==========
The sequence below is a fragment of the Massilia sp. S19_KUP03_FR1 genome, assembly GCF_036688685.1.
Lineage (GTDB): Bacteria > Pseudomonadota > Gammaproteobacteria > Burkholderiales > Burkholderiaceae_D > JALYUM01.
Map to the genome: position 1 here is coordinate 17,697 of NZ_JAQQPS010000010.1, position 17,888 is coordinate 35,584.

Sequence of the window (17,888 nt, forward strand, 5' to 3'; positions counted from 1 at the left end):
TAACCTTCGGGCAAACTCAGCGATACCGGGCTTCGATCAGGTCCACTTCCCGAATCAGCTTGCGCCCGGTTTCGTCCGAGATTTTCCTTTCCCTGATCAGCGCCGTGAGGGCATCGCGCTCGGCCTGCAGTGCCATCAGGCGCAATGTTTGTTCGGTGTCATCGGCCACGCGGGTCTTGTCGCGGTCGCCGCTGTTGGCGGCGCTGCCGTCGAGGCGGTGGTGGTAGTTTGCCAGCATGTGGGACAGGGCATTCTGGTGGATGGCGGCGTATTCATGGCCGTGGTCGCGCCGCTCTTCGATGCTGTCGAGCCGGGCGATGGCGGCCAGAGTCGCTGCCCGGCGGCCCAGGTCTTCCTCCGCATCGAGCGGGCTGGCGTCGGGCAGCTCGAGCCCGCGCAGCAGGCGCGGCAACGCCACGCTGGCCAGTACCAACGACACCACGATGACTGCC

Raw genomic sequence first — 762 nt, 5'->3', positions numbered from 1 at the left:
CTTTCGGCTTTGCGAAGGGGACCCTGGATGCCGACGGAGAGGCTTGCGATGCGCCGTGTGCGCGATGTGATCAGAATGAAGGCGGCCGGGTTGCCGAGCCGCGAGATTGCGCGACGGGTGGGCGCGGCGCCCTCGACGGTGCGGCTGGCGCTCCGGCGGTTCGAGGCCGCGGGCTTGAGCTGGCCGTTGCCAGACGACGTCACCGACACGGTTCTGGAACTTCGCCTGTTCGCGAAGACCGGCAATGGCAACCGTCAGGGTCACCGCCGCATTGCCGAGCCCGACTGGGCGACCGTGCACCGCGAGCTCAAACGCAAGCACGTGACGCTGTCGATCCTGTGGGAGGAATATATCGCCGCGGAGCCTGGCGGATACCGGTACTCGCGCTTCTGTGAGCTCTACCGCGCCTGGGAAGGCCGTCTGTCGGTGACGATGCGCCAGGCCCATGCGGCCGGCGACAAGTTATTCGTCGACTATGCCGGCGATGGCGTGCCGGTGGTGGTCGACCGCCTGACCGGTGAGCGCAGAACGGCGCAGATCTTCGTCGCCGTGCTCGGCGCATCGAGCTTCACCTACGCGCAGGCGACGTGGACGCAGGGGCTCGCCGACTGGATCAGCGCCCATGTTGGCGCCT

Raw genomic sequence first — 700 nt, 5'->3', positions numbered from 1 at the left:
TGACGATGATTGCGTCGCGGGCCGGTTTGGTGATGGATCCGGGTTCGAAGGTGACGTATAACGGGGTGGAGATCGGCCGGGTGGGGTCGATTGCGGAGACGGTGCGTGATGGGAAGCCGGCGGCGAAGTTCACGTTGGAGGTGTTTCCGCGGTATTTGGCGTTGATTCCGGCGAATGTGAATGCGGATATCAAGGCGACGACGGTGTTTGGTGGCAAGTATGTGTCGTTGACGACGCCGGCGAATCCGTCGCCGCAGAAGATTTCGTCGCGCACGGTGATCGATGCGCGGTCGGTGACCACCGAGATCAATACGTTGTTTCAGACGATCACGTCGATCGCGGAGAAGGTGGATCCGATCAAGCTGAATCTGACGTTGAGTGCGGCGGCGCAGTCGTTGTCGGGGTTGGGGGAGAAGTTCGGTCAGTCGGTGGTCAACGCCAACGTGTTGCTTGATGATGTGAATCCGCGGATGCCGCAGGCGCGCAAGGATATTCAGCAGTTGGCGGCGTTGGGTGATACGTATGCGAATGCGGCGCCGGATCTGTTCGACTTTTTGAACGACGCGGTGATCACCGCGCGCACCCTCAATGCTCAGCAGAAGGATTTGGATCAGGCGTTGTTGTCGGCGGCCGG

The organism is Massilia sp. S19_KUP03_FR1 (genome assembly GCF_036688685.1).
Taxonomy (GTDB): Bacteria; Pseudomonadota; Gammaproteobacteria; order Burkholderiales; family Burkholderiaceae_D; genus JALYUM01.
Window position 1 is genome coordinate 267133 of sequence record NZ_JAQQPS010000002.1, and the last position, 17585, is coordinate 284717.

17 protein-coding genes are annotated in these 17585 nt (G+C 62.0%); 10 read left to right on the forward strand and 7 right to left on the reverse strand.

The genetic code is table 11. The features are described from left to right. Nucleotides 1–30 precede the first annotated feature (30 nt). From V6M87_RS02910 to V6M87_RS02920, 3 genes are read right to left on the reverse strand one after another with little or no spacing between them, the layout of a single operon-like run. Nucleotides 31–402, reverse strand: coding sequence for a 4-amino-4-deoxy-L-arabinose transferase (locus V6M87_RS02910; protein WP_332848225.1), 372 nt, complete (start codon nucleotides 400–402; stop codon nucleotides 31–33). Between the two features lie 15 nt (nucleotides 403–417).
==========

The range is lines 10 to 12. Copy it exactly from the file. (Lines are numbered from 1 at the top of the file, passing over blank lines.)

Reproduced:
The organism is Massilia sp. S19_KUP03_FR1 (genome assembly GCF_036688685.1).
Taxonomy (GTDB): Bacteria; Pseudomonadota; Gammaproteobacteria; order Burkholderiales; family Burkholderiaceae_D; genus JALYUM01.
Window position 1 is genome coordinate 267133 of sequence record NZ_JAQQPS010000002.1, and the last position, 17585, is coordinate 284717.